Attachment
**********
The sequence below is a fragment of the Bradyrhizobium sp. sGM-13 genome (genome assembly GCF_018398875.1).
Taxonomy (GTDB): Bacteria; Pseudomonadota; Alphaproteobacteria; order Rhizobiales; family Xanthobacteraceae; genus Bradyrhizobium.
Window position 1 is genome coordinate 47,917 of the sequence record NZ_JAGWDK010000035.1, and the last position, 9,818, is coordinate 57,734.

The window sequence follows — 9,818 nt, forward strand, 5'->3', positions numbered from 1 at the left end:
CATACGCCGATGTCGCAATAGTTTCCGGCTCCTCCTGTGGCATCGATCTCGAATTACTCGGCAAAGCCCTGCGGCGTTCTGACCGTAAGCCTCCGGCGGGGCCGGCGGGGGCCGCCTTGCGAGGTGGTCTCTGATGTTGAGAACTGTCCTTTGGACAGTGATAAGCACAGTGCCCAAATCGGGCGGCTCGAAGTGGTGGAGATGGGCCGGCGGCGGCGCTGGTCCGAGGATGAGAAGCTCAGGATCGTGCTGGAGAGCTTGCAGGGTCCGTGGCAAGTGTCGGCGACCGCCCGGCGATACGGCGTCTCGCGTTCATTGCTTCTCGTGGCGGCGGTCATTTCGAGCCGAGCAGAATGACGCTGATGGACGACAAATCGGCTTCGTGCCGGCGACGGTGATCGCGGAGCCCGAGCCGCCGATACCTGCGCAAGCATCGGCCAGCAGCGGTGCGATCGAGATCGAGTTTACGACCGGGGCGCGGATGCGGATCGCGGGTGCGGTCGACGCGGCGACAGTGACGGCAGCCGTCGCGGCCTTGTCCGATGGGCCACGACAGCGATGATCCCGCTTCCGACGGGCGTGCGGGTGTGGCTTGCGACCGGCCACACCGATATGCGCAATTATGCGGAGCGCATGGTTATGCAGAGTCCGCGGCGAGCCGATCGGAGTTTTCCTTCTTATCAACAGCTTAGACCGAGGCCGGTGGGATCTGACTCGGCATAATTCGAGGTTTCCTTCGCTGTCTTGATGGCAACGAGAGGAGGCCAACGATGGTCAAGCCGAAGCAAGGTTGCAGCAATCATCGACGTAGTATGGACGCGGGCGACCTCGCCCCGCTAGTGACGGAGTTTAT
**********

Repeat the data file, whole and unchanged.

The sequence below is a fragment of the Bradyrhizobium sp. sGM-13 genome (genome assembly GCF_018398875.1).
Taxonomy (GTDB): Bacteria; Pseudomonadota; Alphaproteobacteria; order Rhizobiales; family Xanthobacteraceae; genus Bradyrhizobium.
Window position 1 is genome coordinate 47,917 of the sequence record NZ_JAGWDK010000035.1, and the last position, 9,818, is coordinate 57,734.

The window sequence follows — 9,818 nt, forward strand, 5'->3', positions numbered from 1 at the left end:
CATACGCCGATGTCGCAATAGTTTCCGGCTCCTCCTGTGGCATCGATCTCGAATTACTCGGCAAAGCCCTGCGGCGTTCTGACCGTAAGCCTCCGGCGGGGCCGGCGGGGGCCGCCTTGCGAGGTGGTCTCTGATGTTGAGAACTGTCCTTTGGACAGTGATAAGCACAGTGCCCAAATCGGGCGGCTCGAAGTGGTGGAGATGGGCCGGCGGCGGCGCTGGTCCGAGGATGAGAAGCTCAGGATCGTGCTGGAGAGCTTGCAGGGTCCGTGGCAAGTGTCGGCGACCGCCCGGCGATACGGCGTCTCGCGTTCATTGCTTCTCGTGGCGGCGGTCATTTCGAGCCGAGCAGAATGACGCTGATGGACGACAAATCGGCTTCGTGCCGGCGACGGTGATCGCGGAGCCCGAGCCGCCGATACCTGCGCAAGCATCGGCCAGCAGCGGTGCGATCGAGATCGAGTTTACGACCGGGGCGCGGATGCGGATCGCGGGTGCGGTCGACGCGGCGACAGTGACGGCAGCCGTCGCGGCCTTGTCCGATGGGCCACGACAGCGATGATCCCGCTTCCGACGGGCGTGCGGGTGTGGCTTGCGACCGGCCACACCGATATGCGCAATTATGCGGAGCGCATGGTTATGCAGAGTCCGCGGCGAGCCGATCGGAGTTTTCCTTCTTATCAACAGCTTAGACCGAGGCCGGTGGGATCTGACTCGGCATAATTCGAGGTTTCCTTCGCTGTCTTGATGGCAACGAGAGGAGGCCAACGATGGTCAAGCCGAAGCAAGGTTGCAGCAATCATCGACGTAGTATGGACGCGGGCGACCTCGCCCCGCTAGTGACGGAGTTTAT